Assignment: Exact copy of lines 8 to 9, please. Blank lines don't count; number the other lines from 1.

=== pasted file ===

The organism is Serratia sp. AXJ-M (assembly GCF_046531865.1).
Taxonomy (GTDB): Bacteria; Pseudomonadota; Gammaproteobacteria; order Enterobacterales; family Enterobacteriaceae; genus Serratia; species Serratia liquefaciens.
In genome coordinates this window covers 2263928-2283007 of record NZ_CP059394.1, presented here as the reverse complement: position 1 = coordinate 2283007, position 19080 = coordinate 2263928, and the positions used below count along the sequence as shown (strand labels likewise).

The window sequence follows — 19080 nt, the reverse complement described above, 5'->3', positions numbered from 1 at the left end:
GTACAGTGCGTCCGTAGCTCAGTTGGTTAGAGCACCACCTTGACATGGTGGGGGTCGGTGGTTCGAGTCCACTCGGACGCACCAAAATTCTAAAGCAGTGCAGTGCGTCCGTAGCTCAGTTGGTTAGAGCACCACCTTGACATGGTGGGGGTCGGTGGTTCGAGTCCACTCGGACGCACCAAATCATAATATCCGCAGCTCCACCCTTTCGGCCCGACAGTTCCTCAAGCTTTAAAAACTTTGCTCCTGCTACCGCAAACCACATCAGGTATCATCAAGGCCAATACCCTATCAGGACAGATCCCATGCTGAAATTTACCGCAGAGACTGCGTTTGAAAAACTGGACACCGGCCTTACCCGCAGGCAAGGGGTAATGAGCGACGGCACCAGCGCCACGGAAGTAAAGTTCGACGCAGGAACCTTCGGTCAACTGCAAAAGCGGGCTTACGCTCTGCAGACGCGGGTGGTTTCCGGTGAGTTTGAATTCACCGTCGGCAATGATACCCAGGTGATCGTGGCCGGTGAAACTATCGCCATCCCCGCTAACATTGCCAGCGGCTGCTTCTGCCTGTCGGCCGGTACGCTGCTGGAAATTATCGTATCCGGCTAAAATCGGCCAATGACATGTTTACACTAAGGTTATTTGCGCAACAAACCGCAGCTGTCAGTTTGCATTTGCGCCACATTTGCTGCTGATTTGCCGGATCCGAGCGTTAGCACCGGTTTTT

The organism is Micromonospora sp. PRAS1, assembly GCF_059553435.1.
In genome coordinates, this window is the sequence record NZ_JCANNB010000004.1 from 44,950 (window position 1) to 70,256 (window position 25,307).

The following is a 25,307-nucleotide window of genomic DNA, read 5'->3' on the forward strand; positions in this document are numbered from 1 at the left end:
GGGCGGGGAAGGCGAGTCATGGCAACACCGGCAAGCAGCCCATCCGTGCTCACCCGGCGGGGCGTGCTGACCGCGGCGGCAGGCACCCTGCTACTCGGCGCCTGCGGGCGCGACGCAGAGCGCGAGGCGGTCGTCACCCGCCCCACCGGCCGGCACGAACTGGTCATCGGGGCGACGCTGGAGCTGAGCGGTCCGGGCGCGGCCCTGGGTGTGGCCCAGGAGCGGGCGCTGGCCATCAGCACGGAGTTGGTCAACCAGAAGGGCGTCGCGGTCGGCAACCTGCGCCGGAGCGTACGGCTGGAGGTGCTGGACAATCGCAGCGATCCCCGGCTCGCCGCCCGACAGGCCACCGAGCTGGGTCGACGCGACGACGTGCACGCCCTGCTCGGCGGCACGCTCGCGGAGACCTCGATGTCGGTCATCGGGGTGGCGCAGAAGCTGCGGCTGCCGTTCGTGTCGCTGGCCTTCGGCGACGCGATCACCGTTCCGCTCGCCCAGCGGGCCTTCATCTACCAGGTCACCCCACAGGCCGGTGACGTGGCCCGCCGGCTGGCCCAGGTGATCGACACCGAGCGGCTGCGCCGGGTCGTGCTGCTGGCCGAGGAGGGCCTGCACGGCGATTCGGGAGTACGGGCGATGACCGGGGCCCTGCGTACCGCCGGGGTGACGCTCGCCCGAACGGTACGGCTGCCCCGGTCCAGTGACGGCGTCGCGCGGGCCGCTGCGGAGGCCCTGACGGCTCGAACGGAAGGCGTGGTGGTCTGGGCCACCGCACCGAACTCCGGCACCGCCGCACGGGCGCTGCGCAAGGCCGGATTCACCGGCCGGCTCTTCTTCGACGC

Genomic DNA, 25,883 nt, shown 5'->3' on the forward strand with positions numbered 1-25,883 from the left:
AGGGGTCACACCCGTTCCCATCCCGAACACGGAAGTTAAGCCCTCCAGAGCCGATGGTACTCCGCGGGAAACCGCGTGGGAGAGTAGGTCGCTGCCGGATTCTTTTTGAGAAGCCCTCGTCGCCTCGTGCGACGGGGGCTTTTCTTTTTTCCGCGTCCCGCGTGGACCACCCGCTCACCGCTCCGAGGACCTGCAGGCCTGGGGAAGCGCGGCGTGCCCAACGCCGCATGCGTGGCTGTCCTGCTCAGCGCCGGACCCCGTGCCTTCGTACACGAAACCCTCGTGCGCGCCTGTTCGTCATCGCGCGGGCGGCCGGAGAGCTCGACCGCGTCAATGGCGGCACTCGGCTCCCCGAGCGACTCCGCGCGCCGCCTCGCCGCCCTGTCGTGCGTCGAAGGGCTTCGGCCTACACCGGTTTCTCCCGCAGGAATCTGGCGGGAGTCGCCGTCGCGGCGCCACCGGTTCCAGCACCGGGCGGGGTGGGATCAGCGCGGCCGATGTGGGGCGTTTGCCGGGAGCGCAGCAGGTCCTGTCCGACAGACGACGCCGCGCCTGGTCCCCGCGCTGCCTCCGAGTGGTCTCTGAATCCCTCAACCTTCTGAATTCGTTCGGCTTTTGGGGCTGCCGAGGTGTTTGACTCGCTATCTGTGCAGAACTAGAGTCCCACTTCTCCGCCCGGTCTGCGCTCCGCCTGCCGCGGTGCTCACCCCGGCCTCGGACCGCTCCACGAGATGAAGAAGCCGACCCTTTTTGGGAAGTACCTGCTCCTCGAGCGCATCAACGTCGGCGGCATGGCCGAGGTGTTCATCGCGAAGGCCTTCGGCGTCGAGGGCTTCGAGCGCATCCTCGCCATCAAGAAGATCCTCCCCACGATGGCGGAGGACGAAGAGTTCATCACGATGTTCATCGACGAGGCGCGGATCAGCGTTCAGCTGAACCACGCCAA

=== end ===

The following is a 25,307-nucleotide window of genomic DNA, read 5'->3' on the forward strand; positions in this document are numbered from 1 at the left end:
GGGCGGGGAAGGCGAGTCATGGCAACACCGGCAAGCAGCCCATCCGTGCTCACCCGGCGGGGCGTGCTGACCGCGGCGGCAGGCACCCTGCTACTCGGCGCCTGCGGGCGCGACGCAGAGCGCGAGGCGGTCGTCACCCGCCCCACCGGCCGGCACGAACTGGTCATCGGGGCGACGCTGGAGCTGAGCGGTCCGGGCGCGGCCCTGGGTGTGGCCCAGGAGCGGGCGCTGGCCATCAGCACGGAGTTGGTCAACCAGAAGGGCGTCGCGGTCGGCAACCTGCGCCGGAGCGTACGGCTGGAGGTGCTGGACAATCGCAGCGATCCCCGGCTCGCCGCCCGACAGGCCACCGAGCTGGGTCGACGCGACGACGTGCACGCCCTGCTCGGCGGCACGCTCGCGGAGACCTCGATGTCGGTCATCGGGGTGGCGCAGAAGCTGCGGCTGCCGTTCGTGTCGCTGGCCTTCGGCGACGCGATCACCGTTCCGCTCGCCCAGCGGGCCTTCATCTACCAGGTCACCCCACAGGCCGGTGACGTGGCCCGCCGGCTGGCCCAGGTGATCGACACCGAGCGGCTGCGCCGGGTCGTGCTGCTGGCCGAGGAGGGCCTGCACGGCGATTCGGGAGTACGGGCGATGACCGGGGCCCTGCGTACCGCCGGGGTGACGCTCGCCCGAACGGTACGGCTGCCCCGGTCCAGTGACGGCGTCGCGCGGGCCGCTGCGGAGGCCCTGACGGCTCGAACGGAAGGCGTGGTGGTCTGGGCCACCGCACCGAACTCCGGCACCGCCGCACGGGCGCTGCGCAAGGCCGGATTCACCGGCCGGCTCTTCTTCGACGC